# Geodesic deviation in flat space

Suppose that $$x^\mu(t,s)$$ represents a family of curves. Let $$v^\mu$$ represents the the tangent vector to a curve $$x^\mu(t,s_0)$$ with $$s_0$$ fixed that is $$v^{\mu}=\partial x^{\mu} / \partial t$$ and deviation vector is given by $$\xi^{\alpha}=\partial x^{\alpha} / \partial s$$.

In the usual derivation of the geodesic deviation equation it is showed that $$\xi$$ is lie transposed through $$v$$ that is $$L_v\xi=0$$ where $$L$$ stands for the lie derivative. To make the discussion more clear let us suppose we are in flat spacetime with usual Cartesian coordinates $$x^0=t,x^1,x^2,x^3$$.

We choose $$x^\mu(t,s)=(t,st,0,0)$$ and so $$v^\mu=(1,s,0,0)$$ and $$\xi^{\alpha}=(0,t,0,0)$$

we have $$L_v\xi=\left[\frac{\partial}{\partial t}+s\frac{\partial}{\partial x^{1}},t\frac{\partial}{\partial x^{1}} \right]=\frac{\partial}{\partial x^1}-\frac{\partial s}{\partial x^1}\frac{\partial}{\partial x^1}$$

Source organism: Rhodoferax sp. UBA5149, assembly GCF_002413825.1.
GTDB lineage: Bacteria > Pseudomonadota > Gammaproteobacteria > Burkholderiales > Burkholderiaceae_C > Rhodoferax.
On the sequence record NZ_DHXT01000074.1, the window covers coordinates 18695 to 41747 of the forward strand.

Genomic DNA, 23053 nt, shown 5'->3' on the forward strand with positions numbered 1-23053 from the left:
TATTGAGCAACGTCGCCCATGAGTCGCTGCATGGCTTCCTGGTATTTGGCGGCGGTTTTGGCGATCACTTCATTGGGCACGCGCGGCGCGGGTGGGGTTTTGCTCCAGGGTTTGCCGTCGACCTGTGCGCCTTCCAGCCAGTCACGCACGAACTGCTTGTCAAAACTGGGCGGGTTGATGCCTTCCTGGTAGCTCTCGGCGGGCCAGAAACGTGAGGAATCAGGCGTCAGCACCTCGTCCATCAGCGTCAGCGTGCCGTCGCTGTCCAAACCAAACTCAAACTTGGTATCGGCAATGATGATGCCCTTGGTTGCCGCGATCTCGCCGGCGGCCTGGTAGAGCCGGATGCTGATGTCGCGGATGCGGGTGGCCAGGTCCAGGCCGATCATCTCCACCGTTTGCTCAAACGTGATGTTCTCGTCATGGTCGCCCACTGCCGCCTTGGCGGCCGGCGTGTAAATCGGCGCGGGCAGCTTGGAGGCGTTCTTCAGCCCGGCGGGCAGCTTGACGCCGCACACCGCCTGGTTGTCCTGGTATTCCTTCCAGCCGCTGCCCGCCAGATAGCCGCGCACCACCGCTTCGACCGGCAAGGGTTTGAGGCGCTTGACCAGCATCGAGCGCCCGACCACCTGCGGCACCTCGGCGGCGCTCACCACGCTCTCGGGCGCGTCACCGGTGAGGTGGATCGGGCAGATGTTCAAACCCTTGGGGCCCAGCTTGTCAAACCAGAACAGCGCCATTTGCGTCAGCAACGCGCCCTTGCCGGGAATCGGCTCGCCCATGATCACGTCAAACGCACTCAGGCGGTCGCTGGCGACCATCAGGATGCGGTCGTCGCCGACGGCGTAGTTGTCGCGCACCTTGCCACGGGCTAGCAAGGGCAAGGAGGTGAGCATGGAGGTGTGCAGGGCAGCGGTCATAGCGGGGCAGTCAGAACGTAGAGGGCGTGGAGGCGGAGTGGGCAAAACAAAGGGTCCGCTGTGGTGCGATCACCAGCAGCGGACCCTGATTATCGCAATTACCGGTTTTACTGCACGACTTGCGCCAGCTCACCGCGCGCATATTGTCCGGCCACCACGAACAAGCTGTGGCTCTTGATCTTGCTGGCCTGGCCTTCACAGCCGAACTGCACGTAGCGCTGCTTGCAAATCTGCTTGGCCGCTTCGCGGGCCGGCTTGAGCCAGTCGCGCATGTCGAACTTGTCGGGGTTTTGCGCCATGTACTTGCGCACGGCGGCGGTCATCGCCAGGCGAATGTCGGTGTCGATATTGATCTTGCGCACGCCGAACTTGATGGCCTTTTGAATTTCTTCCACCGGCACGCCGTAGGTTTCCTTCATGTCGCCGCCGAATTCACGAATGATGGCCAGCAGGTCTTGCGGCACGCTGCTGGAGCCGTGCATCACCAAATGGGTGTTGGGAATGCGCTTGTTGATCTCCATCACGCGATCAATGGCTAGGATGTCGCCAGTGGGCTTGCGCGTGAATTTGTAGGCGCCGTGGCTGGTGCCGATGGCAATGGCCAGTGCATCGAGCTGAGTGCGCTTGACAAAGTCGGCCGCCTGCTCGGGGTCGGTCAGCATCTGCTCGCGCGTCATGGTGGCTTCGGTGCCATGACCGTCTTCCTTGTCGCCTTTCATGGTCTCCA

So we choose the parameter $$s$$ for example to $$2x^1$$ we would have $$L_v\xi \ne0$$

• What is $s$? What does it stand for? The length of the curve?
– user303670
Commented Jun 8, 2021 at 6:14
• $s$ is a parameter to label different curves Commented Jun 8, 2021 at 7:26
• The patch of geodesics is supposed to be locally parallel I believe? Your geodesics are not parallel, in fact they all intersect at $t = 0$. Perhaps a better patch that illustrates geodesic deviation is $x^{\mu}(t, s) = (t, s, 0, 0)$. Commented Jun 8, 2021 at 9:25

You are missing a $$t$$, your commutator should be
$$L_v\xi=\left[\frac{\partial}{\partial t}+s\frac{\partial}{\partial x^{1}},t\frac{\partial}{\partial x^{1}} \right]=\frac{\partial}{\partial x^1}-t\frac{\partial s}{\partial x^1}\frac{\partial}{\partial x^1}$$
Keeping in mind that $$t=x^0$$ and $$s=\frac{x_1}{x_0}$$, you have that $$t\frac{\partial s}{\partial x^1}=1$$.